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Cities & Water conference: Before fixing the urban water pipes, fix the institutions

Posted on 11 February 2016

dws-cities-water-akhmouch2-770px“The discussion on urban water supply goes beyond the utilities. The wider urban water issue also include spatial planning, upstream and downstream water management and citizens participations. Fixing the pipe, should start with fixing the institution”, said Aziza Akhmouch, head of the Water Governance programme at the OECD on the occasion of the publication of the new OECD report Water governance in cities.

Akhmouch presented the report at the Cities & water conference that takes place in Leeuwarden on 11 February. She presented the first edition to Henk Ovink, special envoy for international water affairs for the Netherlands.

The Cities & Water conference is organised as an extension of the EIP Water conference that took place in Leeuwarden the day before. The conference is meant to get the issue of urban water higher on the European political agenda.

The conference will be closed with the kick off of the Urban Water Agenda 2030 for European cities.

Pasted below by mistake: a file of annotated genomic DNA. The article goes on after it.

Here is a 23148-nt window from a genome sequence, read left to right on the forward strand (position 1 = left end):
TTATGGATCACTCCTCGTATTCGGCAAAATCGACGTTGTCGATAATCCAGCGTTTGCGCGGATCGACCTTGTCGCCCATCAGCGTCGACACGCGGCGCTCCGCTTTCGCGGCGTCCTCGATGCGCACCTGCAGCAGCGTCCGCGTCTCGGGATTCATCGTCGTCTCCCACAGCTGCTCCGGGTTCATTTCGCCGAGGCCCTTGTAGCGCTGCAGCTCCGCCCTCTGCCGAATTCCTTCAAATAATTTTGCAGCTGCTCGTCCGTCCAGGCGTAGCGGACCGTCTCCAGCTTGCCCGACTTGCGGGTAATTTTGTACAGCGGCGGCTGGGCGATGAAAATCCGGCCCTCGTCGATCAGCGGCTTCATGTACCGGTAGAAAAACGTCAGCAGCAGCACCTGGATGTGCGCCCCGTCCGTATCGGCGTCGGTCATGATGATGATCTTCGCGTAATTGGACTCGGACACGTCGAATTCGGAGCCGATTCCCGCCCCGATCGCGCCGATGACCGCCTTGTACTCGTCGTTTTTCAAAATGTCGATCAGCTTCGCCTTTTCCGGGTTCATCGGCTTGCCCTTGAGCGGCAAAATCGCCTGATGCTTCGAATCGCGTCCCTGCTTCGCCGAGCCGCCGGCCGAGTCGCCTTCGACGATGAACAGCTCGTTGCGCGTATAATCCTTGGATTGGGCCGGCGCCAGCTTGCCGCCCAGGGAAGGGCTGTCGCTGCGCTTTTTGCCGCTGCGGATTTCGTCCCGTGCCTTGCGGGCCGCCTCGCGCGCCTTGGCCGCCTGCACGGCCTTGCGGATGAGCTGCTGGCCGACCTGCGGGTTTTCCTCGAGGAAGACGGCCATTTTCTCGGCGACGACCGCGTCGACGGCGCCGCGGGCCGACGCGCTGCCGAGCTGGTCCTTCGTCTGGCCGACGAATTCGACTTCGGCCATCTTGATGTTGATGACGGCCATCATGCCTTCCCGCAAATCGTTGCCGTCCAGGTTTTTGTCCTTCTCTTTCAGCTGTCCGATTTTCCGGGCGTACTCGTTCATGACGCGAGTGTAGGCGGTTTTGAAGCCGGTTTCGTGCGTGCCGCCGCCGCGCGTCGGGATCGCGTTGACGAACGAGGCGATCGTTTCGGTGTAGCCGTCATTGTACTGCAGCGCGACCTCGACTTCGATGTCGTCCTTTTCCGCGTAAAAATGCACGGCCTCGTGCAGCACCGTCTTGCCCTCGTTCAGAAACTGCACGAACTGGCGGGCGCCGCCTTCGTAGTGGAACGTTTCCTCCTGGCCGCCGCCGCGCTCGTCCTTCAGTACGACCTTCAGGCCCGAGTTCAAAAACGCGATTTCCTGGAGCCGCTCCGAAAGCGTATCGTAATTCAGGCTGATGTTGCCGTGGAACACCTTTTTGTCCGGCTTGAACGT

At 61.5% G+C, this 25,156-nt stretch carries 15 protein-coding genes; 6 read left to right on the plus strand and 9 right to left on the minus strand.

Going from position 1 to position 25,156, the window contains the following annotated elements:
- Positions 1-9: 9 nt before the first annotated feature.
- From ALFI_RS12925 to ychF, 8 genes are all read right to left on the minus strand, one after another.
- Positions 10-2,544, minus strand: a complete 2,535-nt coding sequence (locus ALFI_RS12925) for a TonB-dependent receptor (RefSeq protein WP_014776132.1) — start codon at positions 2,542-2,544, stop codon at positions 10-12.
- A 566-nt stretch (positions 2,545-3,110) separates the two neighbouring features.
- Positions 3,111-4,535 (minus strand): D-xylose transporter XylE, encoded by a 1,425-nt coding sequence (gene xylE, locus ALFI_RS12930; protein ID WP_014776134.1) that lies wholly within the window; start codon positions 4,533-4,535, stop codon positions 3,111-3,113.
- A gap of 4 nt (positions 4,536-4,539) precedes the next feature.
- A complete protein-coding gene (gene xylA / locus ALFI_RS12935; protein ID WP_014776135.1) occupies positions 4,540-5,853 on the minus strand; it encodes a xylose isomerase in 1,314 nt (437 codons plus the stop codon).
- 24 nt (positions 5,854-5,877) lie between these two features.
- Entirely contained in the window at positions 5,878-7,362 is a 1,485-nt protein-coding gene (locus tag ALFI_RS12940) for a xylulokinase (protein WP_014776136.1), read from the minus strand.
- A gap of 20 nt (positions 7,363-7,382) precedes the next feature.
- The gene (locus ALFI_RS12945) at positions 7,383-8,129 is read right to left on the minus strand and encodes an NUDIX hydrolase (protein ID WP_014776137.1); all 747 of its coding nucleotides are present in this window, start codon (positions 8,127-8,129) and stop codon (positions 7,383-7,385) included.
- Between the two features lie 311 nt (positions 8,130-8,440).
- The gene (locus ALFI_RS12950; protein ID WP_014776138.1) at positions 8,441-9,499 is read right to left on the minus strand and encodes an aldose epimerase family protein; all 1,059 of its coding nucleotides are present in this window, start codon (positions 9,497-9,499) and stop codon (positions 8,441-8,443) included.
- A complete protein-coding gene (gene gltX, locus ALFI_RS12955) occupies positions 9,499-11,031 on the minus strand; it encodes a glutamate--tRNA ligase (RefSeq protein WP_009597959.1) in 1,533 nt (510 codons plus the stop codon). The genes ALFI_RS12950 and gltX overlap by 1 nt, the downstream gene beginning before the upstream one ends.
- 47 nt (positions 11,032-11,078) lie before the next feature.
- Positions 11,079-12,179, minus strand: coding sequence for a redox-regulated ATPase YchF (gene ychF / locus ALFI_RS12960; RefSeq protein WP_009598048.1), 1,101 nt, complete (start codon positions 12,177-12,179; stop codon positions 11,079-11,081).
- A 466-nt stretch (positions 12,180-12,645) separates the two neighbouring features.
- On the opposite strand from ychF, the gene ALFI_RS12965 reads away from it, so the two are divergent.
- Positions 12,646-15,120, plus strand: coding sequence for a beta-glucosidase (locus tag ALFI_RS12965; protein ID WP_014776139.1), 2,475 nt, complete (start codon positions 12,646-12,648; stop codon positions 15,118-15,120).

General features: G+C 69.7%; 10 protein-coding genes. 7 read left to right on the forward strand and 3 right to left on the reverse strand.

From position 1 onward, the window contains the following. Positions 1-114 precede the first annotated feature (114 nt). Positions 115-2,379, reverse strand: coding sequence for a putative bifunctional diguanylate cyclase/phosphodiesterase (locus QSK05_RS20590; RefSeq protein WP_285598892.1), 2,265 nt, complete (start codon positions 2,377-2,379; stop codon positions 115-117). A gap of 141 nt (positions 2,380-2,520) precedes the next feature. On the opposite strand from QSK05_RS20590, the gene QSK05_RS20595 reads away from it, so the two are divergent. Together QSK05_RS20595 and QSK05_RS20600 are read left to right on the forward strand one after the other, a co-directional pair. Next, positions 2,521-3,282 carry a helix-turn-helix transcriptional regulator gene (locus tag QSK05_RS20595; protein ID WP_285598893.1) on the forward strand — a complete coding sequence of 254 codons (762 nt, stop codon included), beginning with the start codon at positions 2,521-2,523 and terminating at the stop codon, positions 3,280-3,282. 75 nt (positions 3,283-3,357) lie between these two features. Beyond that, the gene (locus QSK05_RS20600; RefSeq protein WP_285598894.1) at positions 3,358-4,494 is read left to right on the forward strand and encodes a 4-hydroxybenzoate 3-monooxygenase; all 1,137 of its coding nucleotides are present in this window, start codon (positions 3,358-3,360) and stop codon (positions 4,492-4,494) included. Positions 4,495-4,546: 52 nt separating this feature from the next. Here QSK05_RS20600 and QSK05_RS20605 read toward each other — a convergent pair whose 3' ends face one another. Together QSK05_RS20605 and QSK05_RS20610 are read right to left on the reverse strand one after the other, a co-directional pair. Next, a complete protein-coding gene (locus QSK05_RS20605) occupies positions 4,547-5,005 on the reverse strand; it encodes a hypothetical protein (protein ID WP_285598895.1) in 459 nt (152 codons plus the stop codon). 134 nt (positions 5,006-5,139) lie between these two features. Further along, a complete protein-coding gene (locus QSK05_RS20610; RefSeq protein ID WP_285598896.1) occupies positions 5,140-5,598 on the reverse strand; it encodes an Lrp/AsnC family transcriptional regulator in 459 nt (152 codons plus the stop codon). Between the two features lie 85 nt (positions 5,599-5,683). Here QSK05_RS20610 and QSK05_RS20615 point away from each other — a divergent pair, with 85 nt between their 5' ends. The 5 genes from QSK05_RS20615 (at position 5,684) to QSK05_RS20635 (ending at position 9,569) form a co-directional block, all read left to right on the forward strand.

dws-cities-water-ovink-ackmouch-350px
Aziza Akhmouch (right) of OECD hands over the new OECD report on urban water governance to special Dutch water envoy Henk Ovink (left).

Understanding urban water governance
The new OECD report on water governance in cities, is based on a study of 48 cities in 17 different countries.

The study was conducted to get a better understanding of the decision making, the institutional rules, implementation processes and the accountability for authorities to deliver what they promise.

According to Akhmouch the study showed that cities are mainly concerned about their small staff and limited budgets to manage the water infrastructure. “They report that is it difficult for them to raise the water tariffs”.

Metropolitan reforms
Many cities are in the process of reorganisation into metropolitan governmental structures. This makes the institutions that are now responsible for the water infrastructures to hold new projects.

It also showed that the cities themselves cannot cope with the magnitude of the water challenges. Many water issues are dealt with on a national level and are beyond the control of cities.

Climate change, economic crises, demographic growth, urban trends add to that.

Read the summary of the report ‘Water governance in cities’ on the website of the OECD


Read more on this website
• Cities & water conference: Leeuwarden declaration sets out for ambitious goals on urban water, 12 February 2016
• EIP Water conference: Start-ups and innovation is a difficult mix in a fragmented water sector, 11 February 2016
• EIP Water conference: Stronger public sector to lead water innovation for future markets, 10 February 2016
• EIP Water Conference 2016 to discuss actions and recommendations on water innovation, 5 February 2016
• Mayors & Water conference to agree on joint 2030 agenda for urban water, 3 February 2016


More information
www.watercampus.nl/mayors-water

 

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